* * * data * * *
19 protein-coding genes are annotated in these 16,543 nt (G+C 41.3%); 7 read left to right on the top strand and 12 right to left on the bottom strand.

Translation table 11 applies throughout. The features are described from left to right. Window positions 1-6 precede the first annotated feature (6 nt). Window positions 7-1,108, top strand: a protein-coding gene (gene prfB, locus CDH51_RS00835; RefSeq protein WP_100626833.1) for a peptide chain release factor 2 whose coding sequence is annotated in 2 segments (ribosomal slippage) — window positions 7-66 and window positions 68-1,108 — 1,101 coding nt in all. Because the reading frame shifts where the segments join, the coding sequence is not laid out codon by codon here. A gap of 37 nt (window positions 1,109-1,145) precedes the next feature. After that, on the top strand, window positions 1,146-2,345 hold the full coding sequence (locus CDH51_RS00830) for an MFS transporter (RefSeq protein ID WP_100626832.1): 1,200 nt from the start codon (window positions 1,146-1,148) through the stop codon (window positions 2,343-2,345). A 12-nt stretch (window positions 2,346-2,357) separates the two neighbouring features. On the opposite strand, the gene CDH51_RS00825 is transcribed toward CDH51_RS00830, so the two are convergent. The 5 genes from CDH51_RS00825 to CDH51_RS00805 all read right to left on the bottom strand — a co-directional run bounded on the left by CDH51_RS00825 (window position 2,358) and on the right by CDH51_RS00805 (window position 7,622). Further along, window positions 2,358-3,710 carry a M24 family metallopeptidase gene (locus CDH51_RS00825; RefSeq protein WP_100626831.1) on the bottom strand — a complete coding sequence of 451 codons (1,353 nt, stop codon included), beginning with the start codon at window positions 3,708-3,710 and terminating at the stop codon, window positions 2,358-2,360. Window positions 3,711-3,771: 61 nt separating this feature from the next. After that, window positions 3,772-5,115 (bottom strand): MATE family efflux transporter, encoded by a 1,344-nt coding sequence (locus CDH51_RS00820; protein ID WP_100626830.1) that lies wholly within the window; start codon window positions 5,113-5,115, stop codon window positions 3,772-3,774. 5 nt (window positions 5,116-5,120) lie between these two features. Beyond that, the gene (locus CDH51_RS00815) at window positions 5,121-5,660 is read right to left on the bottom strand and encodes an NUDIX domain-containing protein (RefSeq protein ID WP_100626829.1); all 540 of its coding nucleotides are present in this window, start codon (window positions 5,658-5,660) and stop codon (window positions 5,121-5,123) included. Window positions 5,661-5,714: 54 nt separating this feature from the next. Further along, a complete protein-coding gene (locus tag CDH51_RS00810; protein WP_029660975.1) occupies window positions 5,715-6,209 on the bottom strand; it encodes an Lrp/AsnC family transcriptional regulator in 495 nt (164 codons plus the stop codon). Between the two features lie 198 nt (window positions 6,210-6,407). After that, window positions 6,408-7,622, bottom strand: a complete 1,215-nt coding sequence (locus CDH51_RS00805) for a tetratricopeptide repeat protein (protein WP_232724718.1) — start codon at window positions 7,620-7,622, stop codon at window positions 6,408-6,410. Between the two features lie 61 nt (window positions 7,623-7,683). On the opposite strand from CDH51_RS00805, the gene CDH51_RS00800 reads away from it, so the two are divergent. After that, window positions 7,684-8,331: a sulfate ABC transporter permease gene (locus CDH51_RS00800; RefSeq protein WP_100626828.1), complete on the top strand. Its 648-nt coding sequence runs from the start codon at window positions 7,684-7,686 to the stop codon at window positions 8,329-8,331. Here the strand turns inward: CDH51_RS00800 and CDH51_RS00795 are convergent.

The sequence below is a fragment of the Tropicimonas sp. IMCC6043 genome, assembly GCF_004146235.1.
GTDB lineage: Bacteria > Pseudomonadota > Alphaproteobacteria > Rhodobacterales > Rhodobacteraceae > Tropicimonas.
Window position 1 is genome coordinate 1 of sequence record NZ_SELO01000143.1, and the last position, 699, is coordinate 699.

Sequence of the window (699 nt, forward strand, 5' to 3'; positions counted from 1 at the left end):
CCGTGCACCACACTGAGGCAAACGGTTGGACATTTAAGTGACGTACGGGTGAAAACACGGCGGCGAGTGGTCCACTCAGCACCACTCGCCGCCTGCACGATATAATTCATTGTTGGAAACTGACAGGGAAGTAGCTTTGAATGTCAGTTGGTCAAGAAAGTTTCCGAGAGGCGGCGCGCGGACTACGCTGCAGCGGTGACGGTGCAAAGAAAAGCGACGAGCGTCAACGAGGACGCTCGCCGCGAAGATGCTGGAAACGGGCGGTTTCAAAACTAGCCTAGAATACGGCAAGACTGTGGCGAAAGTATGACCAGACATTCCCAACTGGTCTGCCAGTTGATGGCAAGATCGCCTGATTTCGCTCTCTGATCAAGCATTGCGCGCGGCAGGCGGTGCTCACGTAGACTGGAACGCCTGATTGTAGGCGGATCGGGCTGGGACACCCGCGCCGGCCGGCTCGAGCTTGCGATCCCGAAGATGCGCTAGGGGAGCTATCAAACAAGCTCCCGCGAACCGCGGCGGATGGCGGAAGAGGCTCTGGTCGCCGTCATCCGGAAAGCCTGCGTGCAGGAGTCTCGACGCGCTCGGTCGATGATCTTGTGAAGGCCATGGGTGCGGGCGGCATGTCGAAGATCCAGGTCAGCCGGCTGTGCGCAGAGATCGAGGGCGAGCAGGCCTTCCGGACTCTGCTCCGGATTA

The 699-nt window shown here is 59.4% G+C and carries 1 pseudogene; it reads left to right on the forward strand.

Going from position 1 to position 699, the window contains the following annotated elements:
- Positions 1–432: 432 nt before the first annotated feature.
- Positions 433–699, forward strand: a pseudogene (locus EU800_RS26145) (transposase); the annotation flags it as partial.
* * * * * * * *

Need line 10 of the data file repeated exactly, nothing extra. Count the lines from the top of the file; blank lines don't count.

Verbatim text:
- Positions 1–432: 432 nt before the first annotated feature.